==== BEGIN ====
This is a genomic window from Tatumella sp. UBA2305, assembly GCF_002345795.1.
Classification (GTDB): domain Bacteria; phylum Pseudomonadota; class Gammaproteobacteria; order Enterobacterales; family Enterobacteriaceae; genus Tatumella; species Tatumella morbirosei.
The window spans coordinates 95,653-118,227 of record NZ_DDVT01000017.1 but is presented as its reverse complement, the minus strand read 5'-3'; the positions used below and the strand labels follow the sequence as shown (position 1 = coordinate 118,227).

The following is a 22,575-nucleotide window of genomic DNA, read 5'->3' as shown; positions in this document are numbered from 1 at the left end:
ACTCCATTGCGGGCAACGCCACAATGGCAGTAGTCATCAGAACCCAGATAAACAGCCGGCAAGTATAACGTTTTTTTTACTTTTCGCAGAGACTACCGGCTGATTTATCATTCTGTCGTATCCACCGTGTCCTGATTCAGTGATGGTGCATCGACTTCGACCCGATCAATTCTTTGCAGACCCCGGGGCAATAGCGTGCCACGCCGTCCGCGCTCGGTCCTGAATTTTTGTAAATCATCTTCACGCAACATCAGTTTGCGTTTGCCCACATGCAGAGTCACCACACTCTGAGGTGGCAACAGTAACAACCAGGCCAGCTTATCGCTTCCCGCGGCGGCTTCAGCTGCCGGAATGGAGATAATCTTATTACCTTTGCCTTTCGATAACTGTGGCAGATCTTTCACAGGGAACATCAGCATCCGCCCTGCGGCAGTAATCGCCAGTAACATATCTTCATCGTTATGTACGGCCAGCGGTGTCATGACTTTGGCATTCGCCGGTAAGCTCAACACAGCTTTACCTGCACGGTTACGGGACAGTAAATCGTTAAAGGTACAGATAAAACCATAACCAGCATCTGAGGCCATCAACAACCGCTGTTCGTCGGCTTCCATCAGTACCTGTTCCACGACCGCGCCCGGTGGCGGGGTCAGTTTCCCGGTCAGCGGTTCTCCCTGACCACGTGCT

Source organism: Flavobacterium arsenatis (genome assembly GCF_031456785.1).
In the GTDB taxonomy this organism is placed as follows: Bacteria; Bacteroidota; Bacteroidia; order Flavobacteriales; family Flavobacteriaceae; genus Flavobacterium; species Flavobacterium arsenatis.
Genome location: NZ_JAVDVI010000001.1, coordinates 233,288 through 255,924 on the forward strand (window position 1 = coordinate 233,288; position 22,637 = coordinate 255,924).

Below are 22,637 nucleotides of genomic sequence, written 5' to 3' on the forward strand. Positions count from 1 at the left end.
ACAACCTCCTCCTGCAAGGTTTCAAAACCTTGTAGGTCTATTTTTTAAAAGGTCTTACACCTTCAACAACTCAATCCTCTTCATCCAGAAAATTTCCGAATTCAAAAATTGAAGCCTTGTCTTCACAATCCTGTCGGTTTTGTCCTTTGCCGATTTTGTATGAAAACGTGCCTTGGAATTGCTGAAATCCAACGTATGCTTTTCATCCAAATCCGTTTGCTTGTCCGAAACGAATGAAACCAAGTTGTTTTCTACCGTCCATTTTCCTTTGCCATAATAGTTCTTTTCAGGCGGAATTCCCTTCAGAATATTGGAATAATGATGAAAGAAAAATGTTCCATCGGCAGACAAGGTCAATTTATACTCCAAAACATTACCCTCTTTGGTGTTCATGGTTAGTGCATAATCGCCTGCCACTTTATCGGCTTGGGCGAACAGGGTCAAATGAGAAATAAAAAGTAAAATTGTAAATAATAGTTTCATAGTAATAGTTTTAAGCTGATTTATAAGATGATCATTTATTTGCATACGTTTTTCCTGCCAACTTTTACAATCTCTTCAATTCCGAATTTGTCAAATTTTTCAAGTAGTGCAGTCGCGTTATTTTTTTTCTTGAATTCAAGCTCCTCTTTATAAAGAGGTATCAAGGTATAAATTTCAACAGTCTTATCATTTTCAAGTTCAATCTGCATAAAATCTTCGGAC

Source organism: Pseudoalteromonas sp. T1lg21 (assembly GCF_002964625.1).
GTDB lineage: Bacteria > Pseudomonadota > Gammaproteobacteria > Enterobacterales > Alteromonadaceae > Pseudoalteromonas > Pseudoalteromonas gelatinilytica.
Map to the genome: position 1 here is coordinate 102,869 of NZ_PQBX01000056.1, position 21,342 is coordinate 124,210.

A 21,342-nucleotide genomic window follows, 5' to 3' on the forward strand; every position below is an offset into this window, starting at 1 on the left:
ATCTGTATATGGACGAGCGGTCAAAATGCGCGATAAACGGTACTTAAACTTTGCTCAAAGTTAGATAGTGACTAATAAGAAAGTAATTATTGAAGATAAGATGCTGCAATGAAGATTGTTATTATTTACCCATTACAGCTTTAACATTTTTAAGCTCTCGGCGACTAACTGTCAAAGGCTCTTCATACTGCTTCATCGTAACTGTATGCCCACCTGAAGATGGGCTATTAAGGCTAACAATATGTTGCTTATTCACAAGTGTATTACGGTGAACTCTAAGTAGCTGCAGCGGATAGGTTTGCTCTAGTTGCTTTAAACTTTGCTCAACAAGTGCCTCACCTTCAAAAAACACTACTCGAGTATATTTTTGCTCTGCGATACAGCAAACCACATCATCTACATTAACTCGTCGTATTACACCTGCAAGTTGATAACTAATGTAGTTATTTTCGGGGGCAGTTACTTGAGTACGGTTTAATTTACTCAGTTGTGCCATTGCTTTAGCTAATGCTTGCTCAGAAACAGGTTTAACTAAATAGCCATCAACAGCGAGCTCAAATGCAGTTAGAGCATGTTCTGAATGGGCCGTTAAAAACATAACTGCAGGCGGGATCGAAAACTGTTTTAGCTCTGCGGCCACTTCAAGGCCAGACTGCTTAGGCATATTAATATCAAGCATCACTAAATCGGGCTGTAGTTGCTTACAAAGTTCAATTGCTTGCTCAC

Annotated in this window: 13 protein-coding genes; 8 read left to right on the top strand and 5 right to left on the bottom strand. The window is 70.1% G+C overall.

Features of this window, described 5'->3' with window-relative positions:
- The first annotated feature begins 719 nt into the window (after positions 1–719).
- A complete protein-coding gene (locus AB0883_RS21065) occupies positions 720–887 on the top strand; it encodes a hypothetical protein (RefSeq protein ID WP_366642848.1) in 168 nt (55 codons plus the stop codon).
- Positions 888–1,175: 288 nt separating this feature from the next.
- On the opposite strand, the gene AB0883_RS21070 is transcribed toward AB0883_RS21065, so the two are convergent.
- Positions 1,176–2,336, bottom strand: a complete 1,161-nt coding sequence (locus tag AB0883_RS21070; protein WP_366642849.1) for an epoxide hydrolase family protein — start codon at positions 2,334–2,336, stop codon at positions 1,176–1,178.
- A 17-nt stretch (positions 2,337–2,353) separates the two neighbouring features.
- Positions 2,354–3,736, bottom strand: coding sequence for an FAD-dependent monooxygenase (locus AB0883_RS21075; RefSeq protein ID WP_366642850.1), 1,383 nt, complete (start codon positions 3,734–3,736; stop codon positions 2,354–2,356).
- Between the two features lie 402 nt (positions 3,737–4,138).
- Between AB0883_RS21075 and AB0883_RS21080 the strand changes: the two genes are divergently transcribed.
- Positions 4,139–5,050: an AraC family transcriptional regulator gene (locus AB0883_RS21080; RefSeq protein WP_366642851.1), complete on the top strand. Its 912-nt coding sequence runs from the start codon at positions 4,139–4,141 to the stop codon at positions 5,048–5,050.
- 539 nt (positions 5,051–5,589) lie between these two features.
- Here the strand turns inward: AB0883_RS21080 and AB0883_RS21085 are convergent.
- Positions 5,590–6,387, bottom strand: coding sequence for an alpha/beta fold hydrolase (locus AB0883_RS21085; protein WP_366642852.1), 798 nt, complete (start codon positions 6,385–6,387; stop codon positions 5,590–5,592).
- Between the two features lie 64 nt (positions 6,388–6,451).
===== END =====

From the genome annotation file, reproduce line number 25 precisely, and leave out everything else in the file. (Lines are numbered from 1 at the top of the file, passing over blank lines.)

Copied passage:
- Between the two features lie 402 nt (positions 3,737–4,138).